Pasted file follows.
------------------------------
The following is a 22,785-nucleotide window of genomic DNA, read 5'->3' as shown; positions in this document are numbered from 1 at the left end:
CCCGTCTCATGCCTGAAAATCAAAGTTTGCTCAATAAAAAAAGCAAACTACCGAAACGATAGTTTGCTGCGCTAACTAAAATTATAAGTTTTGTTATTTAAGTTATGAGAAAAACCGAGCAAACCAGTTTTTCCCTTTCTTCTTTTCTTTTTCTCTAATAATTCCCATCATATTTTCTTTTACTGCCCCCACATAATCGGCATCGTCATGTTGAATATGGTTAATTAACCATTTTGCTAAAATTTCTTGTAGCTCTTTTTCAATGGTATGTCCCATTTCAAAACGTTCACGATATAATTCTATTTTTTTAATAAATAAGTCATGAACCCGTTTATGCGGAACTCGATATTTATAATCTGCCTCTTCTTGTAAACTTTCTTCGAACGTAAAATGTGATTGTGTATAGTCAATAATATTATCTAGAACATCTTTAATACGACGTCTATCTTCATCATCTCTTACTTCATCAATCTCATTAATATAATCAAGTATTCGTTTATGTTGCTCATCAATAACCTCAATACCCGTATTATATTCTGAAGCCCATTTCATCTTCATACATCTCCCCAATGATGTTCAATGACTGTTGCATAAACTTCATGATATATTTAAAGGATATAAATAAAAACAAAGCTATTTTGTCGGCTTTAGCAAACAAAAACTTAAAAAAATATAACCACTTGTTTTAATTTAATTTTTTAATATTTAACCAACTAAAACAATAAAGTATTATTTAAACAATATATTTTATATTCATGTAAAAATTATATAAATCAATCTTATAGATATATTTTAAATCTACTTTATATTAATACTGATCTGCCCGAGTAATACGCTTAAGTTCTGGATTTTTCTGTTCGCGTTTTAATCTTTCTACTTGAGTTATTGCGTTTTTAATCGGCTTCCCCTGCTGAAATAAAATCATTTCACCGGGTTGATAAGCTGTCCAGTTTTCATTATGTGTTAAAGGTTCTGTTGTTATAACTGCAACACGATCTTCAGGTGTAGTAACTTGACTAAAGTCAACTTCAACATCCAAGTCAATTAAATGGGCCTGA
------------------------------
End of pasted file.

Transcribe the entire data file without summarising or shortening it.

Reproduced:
The following is a 22,785-nucleotide window of genomic DNA, read 5'->3' as shown; positions in this document are numbered from 1 at the left end:
CCCGTCTCATGCCTGAAAATCAAAGTTTGCTCAATAAAAAAAGCAAACTACCGAAACGATAGTTTGCTGCGCTAACTAAAATTATAAGTTTTGTTATTTAAGTTATGAGAAAAACCGAGCAAACCAGTTTTTCCCTTTCTTCTTTTCTTTTTCTCTAATAATTCCCATCATATTTTCTTTTACTGCCCCCACATAATCGGCATCGTCATGTTGAATATGGTTAATTAACCATTTTGCTAAAATTTCTTGTAGCTCTTTTTCAATGGTATGTCCCATTTCAAAACGTTCACGATATAATTCTATTTTTTTAATAAATAAGTCATGAACCCGTTTATGCGGAACTCGATATTTATAATCTGCCTCTTCTTGTAAACTTTCTTCGAACGTAAAATGTGATTGTGTATAGTCAATAATATTATCTAGAACATCTTTAATACGACGTCTATCTTCATCATCTCTTACTTCATCAATCTCATTAATATAATCAAGTATTCGTTTATGTTGCTCATCAATAACCTCAATACCCGTATTATATTCTGAAGCCCATTTCATCTTCATACATCTCCCCAATGATGTTCAATGACTGTTGCATAAACTTCATGATATATTTAAAGGATATAAATAAAAACAAAGCTATTTTGTCGGCTTTAGCAAACAAAAACTTAAAAAAATATAACCACTTGTTTTAATTTAATTTTTTAATATTTAACCAACTAAAACAATAAAGTATTATTTAAACAATATATTTTATATTCATGTAAAAATTATATAAATCAATCTTATAGATATATTTTAAATCTACTTTATATTAATACTGATCTGCCCGAGTAATACGCTTAAGTTCTGGATTTTTCTGTTCGCGTTTTAATCTTTCTACTTGAGTTATTGCGTTTTTAATCGGCTTCCCCTGCTGAAATAAAATCATTTCACCGGGTTGATAAGCTGTCCAGTTTTCATTATGTGTTAAAGGTTCTGTTGTTATAACTGCAACACGATCTTCAGGTGTAGTAACTTGACTAAAGTCAACTTCAACATCCAAGTCAATTAAATGGGCCTGA